‘Let there be art! Let there be Koons!’ is how Adam Weinberg, Director of New York’s Whitney Museum of American Art, wrapped up the over-excited press call for the Jeff Koons retrospective, the museum’s swansong exhibition in its Upper East Side building before moving downtown to the Meatpacking district, into a Renzo Piano steel and glass building to open next spring.
In the crushed museum basement it seemed that every New York art critic, mostly dressed in regulation black despite it being June, had braved the hot, humid afternoon to attend the momentous event. Koons’s Tulips (1995–98), a big canvas offering a riot of optimistic colour, hung on the wall to the right; his big black granite sculptures Popeye (2009–12) and Woman Reclining (2010–14) stood in the garden to the left. An abundance of museum security hovered at doorways.
Koons was there, too, dapper in sharp suit, open-neck white shirt, precision-cut short hair, looking for all the world like a Wall Street trader – which indeed he was in the 1980s. He claims ‘the market is the greatest critic’. The world’s most expensive living artist – close to 150 of whose works filled the Whitney’s galleries above us with an estimated collective value of ‘close to $1 billion’ – spoke economically. Noting the Whitney is an important platform for ‘young artists to interact with art’, he revealed his own interaction with art. ‘I’m 59 years of age right now and I want to share my art. The Whitney is a platform for this. I’m enjoying every moment because I believe in art.’ He expanded that art has ‘taught me how to feel, how to enjoy ideas and experiences, to become a better human being. I believe completely in the work you find here’, concluding with his intention to ‘exercise the freedom as an individual to do what I want’ for the next three decades, or more.
The exhibition is indeed a considerable achievement for the Whitney – of borrowing from a plethora of private lenders, of installing huge pieces whose mirror-smooth surfaces could easily be scratched, and of liaising with Koons. Weinberg, after briefly noting that Koons first visited the Whitney aged 19, has been exhibited there multiple times and has lived and worked in New York since the ‘70s, got to the crux of the problem. It was ‘no surprise’ that he had never been given a retrospective by the city, he said, because ‘it is no small feat to satisfy his exacting standards. … How these works made it to their precise position in the gallery is, frankly, astonishing. … This has been a great Koonsian adventure!’ However, his praise was undiminished by the experience: ‘If Jeff Koons did not exist we’d have to invent him. His art is emblematic of our times.’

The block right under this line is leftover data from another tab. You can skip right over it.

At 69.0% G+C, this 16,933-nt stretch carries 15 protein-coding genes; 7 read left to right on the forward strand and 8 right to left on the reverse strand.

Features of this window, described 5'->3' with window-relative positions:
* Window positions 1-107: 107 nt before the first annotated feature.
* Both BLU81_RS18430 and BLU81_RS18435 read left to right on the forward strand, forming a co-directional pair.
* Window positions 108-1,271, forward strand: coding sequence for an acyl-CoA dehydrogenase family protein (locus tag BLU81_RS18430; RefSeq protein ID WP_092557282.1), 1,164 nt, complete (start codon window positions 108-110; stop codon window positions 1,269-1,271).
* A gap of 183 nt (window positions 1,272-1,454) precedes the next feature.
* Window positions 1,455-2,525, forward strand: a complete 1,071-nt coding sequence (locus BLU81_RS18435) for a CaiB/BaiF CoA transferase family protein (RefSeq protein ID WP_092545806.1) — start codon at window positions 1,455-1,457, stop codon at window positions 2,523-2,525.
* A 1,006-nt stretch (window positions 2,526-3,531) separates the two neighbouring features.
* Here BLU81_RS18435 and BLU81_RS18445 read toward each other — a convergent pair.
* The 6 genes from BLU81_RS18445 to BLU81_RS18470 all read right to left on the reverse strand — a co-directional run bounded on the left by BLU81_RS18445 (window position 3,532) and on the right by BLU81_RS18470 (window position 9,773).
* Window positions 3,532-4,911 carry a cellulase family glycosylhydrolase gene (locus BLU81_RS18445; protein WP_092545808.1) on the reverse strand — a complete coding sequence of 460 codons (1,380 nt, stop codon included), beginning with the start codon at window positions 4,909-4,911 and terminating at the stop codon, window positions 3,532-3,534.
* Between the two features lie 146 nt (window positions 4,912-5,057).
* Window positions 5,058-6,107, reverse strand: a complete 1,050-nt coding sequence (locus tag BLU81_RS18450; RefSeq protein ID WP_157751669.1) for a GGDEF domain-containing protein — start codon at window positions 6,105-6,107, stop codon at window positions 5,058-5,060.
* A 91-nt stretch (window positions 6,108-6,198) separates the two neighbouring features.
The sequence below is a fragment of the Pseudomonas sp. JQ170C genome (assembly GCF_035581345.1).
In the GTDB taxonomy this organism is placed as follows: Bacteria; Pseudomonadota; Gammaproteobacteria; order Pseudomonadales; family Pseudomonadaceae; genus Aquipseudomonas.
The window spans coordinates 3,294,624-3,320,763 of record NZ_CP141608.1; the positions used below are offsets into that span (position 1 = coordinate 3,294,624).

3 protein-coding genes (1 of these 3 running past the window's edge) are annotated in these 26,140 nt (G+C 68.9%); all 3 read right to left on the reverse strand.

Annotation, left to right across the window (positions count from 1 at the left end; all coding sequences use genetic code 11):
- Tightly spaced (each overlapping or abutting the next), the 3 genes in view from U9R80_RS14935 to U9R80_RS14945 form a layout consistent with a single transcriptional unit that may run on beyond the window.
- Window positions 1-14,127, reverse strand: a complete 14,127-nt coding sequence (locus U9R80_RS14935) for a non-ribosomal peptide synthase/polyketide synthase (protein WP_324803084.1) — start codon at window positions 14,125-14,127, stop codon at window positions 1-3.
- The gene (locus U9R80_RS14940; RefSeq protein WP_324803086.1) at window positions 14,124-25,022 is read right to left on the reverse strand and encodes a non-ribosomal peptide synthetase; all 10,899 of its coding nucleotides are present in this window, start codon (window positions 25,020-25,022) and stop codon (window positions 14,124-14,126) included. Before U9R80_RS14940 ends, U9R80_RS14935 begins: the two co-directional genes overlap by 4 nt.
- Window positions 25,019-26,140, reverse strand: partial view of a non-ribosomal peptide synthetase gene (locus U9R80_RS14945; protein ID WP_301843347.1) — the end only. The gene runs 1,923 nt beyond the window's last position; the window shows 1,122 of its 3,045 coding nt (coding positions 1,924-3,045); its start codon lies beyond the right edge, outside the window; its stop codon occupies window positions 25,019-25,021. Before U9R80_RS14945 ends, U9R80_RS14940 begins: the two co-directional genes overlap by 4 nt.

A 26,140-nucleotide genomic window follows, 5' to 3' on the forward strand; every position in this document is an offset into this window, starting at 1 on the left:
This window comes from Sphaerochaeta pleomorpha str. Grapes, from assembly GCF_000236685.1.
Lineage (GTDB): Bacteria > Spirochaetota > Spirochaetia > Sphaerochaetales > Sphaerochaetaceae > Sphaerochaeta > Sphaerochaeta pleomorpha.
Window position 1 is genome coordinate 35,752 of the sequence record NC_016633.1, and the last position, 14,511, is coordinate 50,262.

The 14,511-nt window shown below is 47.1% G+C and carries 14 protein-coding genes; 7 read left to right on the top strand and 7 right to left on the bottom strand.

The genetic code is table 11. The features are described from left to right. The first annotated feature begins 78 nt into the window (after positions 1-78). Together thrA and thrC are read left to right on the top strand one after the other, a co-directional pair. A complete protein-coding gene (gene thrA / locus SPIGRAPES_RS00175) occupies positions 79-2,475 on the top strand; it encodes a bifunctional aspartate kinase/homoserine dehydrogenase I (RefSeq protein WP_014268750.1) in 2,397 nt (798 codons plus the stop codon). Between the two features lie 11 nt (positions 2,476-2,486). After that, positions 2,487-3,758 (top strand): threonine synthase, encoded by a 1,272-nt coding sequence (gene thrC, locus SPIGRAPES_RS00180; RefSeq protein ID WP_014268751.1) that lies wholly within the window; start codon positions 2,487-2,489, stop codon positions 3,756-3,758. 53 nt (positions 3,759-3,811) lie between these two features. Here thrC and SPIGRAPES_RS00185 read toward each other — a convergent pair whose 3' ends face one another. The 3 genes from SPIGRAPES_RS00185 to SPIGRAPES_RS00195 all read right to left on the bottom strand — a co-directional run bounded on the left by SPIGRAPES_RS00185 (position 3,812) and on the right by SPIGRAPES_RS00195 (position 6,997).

And with that we dispersed, each on our own ‘Koonsian adventure’. As we explored five floors of works made from 1978 to today and arranged chronologically from the basement up, journalists young and old got busy not so much looking at the art as snapping selfies and each other in front of the best known pieces. Thus, not so many clicks in front of the Dali- and Duchamp-influenced 1970s inflatables; more among the 1985 Equilibrium series, his first solo show, which included baseballs apparently hovering in space in tanks (a trick achieved with the help of Nobel prize-winning physicist Richard Feynman); and a short queue beside the 10-foot-tall steel Balloon Dog (Yellow) (1994–2000) made in 60 precision-engineered parts in a specialist foundry in California. Doubtless, the limited edition Balloon Dog (Yellow) handbag created by the retailor H&M in collaboration with the Whitney and Koons, to go on sale on 17 July, will be an instant sell-out and a big E-Bay ticket.
‘Jeff Koons: A Retrospective’ is at the Whitney Museum of American Art, New York, from 27 June – 19 October. It then travels to the Centre Pompidou, Paris, 26 November 2014–27 April 2015; and the Guggenheim Museum Bilbao, Spain, 5 June–27 September, 2015.
Jeff Koons’s Split Rocker, a 37-foot-high sculpture with 50,000 flowering plants, is on exhibition at New York’s Rockefeller Center from 25 June–12 September.
Bubbles: are steel balloons the new tulip paintings? (Maggie Gray)
Moving the Museum: the Whitney’s new building (Jack Orlik)